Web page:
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Roth IRA not just for ultra-wealthy

A plethora of IRS data recently revealed by ProPublica has confirmed what many have always suspected: billionaires often enjoy a significantly lower tax rate than the average American.

They do this by claiming losses and deductions that reduce their taxable income and keep most of their wealth in investments, which are often not taxed annually.

The latest example from a ProPublica report: PayPal co-founder Peter Thiel, who in 1999 had the privilege of buying company shares for one-tenth of a pence per share. He bought 1.7 million shares for just $ 1,700, and he did so in a retirement account known as the Roth IRA.

It’s no coincidence that Thiel opted for the Roth IRA to hold its PayPal shares: Investments in the Roth IRA are growing tax-free. In Thiel’s case, ProPublica says the investment has grown to about $ 5 billion.

Yes, that seems unfair. But typical Americans don’t have to be Peter Thiel to take advantage of Roth’s tax breaks.

“The rules really are no different for Peter or any wealthier person and the average person out there,” says Todd Scorzafava, a certified financial planner and partner at Eagle Rock Wealth Management in East Hanover, New Jersey.

So what are those rules? Among other things, you’ll have to wait until age 59 to start extracting investment income from your Roth IRA; otherwise, it may be taxed or punished. The account also has an income limit and an annual contribution limit of $ 6,000 ($ 7,000 if you are 50 or older). Those who follow the rules – technology billionaires or otherwise – reap the Roth Prize.

With a traditional IRA, contributions are tax deductible, which means your taxable income will be lower in the year you pay your contributions. Retired distributions, however, are taxed as ordinary income.

Roth IRAs are funded by money that has already been taxed, so there is no additional contribution tax deduction. But withdrawn retirements are tax-free. This makes the Roth IRA a particularly attractive option for savers with a long-term horizon, Scorzafava says.

“Yes, the tax deduction now sounds great now, but will that tax deduction later outweigh Roth’s benefit?” Scorzafava says.

Think of it this way: In the early and middle stages of your career, you are likely to be in the lower tax bracket. So maybe it makes sense, Scorzafava says, to contribute to Roth early. Ideally, your investment will grow over time, and you can withdraw your money in retirement without taxes.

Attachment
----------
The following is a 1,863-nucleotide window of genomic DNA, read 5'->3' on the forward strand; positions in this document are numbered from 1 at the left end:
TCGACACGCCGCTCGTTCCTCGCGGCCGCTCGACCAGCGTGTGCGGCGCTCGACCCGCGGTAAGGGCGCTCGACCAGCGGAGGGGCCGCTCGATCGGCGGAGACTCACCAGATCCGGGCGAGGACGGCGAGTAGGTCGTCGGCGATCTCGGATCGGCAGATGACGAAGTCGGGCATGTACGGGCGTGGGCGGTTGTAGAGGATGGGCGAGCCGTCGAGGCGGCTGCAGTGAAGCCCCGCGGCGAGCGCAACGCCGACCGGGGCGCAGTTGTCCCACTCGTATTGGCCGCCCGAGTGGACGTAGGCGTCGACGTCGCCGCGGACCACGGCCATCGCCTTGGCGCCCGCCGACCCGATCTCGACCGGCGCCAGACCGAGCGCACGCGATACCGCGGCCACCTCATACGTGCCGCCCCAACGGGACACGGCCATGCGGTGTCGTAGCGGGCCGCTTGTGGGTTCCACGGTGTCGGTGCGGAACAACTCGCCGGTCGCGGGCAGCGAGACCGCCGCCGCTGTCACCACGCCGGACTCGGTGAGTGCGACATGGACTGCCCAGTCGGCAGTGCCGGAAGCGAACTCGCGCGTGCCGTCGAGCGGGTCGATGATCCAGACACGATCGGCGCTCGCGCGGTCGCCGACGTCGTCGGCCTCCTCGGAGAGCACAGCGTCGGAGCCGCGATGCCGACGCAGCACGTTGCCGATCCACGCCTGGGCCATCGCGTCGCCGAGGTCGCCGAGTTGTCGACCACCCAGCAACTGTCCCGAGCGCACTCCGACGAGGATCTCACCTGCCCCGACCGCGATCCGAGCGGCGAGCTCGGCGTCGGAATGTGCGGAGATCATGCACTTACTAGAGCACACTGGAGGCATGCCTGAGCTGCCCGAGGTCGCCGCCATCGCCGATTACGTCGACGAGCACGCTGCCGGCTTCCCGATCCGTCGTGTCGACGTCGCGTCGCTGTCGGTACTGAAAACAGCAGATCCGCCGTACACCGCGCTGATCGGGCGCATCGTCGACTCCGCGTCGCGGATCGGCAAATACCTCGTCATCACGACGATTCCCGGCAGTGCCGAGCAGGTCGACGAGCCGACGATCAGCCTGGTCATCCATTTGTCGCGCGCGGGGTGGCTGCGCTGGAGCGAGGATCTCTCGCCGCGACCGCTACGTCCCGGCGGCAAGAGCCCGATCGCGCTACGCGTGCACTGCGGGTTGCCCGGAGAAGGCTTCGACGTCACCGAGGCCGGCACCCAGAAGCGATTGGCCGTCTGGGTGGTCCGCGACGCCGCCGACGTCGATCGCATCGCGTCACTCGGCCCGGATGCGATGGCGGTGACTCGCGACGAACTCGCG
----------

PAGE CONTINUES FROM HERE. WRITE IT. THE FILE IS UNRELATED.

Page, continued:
PayPal’s shares in Thiel’s Roth IRA have grown in a way most of us will never see in our own Roths. However, anyone with a long investment timeframe – looking at you, investors in their 20s and 30s – can still use their Roths as a pen for aggressive, high-growth investments.

“Where you place your property there can be a profound difference,” Scorzafava says. “Where would you like to own a high-growth company? I would like to own it in my Roth IRA first, because the return expectations should be higher, and it will grow up tax-free. “

A diversified portfolio usually involves a combination of stocks and bonds: stocks are riskier assets that often lead to higher returns; bonds are lower yield buoys that can help reduce volatility. However, young investors who for decades until retirement may have wanted to put their portfolio together mostly – if not entirely – in stocks and mutual funds. The Roth IRA may be the perfect place to park them.

By opening up and investing through the Roth IRA, you grow your wealth over time. Your account balance may not have as many zeros as Thiel’s, but the mechanism for accumulating your own wealth is the same. Then, when you retire, you can take advantage of that accumulated wealth, which means that at least part of your income will remain untaxed – just like some of the richest people in the world.

There is one major catch with the Roth IRA: revenue constraints. In 2021, you cannot contribute if you earn more than $ 140,000 as an individual or $ 208,000 if you are married together.

But Scorzafava says you can still take advantage of Roth if your income exceeds that threshold. There are perfectly legal ways for those earning more to take advantage of Roth’s tax benefits; The most common is the backdoor Roth IRA, which requires converting a traditional IRA into a Roth account. It is best to be guided through this process by a financial advisor, says Scorzafava.

Your wealth will most likely never coincide with the wealth of Peter Thiel, but there is no reason not to take similar steps to reduce the tax on the money you accumulate.